I have trouble figuring out how to sort a String that has a Number in it.

The String im sending looks like 112:AAAA and 111:EEEE, how would I sort it so that the 111 will be the first in an array but (and here is what I cant figure out) the sorted array should contain the letters again so it would be a String Array that is sorted by the numbers and look like 111:EEEE, 112:AAAA.

I wanted to use what I have seen on C#, having a key and value, but that does not seem to exist in arduino code. So I improvised by writing everything in 1 char array.

edit: I see I'm mixing up char array and string, im very flexible and its no trouble to change to 1 or the other, currently I use char arrays.

I guess it would also be enough to just sort the strings, but i cant find a function for that also.

  • Are the numbers always 3-digit long? If so, you can just lexicographically sort the strings. Sep 23, 2019 at 12:22
  • They can be 2-3 digit long
    – MrAeRoZz
    Sep 23, 2019 at 12:24

2 Answers 2


As Michel Keijzers points out, qsort is the standard sorting function from the libc. Now, since your numbers can start with either two or three digits, you can not sort them lexicographically, because if you did so 111 would sort before 82. Instead I suggest to:

  • parse the start of the strings as integers
  • compare the integers
  • if the integers are equal, then sort the strings lexicographically.

The simplest way to parse the strings into integers is atoi(). Unlike functions like strtol(), atoi() does no error checking, but it is good enough if you know for sure that the strings have the right format.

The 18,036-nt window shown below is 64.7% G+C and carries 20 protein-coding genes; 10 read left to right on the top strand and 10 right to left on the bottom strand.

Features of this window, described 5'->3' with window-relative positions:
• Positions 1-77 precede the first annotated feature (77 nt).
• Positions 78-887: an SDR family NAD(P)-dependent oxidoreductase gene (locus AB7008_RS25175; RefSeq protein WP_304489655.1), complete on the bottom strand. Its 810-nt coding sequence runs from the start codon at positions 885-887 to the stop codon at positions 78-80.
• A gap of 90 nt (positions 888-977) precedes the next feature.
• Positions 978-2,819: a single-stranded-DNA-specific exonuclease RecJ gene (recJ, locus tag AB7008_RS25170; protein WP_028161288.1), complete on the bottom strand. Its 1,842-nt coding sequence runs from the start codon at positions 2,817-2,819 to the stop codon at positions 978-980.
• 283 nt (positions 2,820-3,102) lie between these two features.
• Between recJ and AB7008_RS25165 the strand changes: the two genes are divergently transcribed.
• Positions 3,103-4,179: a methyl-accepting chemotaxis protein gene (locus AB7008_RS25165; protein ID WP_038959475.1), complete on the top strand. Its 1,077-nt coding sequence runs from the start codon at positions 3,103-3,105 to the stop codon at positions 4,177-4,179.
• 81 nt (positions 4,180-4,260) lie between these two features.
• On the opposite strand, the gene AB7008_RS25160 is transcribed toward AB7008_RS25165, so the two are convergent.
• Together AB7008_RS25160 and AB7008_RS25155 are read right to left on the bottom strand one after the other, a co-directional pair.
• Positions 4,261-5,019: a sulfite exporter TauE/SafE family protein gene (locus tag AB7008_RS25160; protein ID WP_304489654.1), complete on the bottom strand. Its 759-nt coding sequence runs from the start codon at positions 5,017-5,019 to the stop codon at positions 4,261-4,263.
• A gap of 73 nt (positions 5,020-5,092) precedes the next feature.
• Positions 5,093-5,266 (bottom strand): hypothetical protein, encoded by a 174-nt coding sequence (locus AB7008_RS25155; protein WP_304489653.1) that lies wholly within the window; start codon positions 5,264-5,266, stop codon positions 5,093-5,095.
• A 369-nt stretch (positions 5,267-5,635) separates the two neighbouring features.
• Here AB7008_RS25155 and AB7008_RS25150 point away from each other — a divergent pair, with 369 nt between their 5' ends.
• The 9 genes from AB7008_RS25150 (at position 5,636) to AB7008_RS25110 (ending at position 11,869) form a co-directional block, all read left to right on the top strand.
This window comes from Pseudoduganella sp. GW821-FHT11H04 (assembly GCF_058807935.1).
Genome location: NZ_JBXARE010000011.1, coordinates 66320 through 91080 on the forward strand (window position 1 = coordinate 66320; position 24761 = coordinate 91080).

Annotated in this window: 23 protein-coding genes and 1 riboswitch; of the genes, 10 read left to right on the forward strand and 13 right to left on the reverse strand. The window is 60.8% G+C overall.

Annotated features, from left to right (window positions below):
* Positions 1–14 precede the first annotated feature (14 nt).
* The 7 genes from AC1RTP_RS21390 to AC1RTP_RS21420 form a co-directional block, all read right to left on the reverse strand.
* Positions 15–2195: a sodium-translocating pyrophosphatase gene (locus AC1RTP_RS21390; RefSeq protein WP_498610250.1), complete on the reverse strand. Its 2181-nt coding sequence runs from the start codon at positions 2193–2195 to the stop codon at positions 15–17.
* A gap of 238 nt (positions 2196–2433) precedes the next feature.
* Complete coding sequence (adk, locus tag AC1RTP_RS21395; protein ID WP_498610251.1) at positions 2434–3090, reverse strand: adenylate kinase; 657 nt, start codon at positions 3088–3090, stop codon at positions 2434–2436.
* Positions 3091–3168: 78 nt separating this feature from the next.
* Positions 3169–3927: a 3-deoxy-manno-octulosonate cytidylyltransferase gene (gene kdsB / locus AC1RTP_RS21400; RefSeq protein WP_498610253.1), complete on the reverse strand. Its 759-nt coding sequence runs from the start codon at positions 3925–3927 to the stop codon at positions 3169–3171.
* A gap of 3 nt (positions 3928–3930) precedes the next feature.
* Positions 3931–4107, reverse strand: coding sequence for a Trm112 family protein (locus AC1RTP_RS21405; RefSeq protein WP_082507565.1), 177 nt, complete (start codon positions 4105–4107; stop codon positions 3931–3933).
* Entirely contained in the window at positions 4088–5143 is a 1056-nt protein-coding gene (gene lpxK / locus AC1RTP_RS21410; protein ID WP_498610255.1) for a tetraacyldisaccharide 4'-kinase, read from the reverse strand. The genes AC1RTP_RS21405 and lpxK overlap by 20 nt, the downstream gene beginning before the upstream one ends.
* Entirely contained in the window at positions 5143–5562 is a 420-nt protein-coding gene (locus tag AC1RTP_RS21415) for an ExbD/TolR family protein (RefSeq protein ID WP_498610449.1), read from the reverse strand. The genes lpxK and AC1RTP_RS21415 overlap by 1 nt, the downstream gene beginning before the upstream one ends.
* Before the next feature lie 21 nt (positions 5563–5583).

Here is the comparison function:

int compare(const void *a, const void *b)
    // Get the strings.
    const char *sa = *(const char * const *) a;
    const char *sb = *(const char * const *) b;

    // First, compare the numeric prefixes.
    int ia = atoi(sa);
    int ib = atoi(sb);
    if (ia < ib) return -1;
    if (ia > ib) return +1;

    // If equal, compare the strings lexicographically.
    return strcmp(sa, sb);

And here is an example on how to use it:

#define STR_COUNT 3
const char *strings[STR_COUNT] = { "112:AAAA", "82:FFFF", "111:EEEE" };
qsort(strings, STR_COUNT, sizeof strings[0], compare);

Now the array of strings is sorted as ("82:FFFF", "111:EEEE", "112:AAAA").


You can use the qsort function (see c-library-function-to-do-sort).

With the user definable comp function you can get the first two or three characters, convert it to in integer and compare it against the converted integer from another element.

I would not advise to use strings, because of the limited SRAM storage of an Arduino, you might run out of memory too fast.

Your Answer

By clicking “Post Your Answer”, you agree to our terms of service and acknowledge you have read our privacy policy.

Not the answer you're looking for? Browse other questions tagged or ask your own question.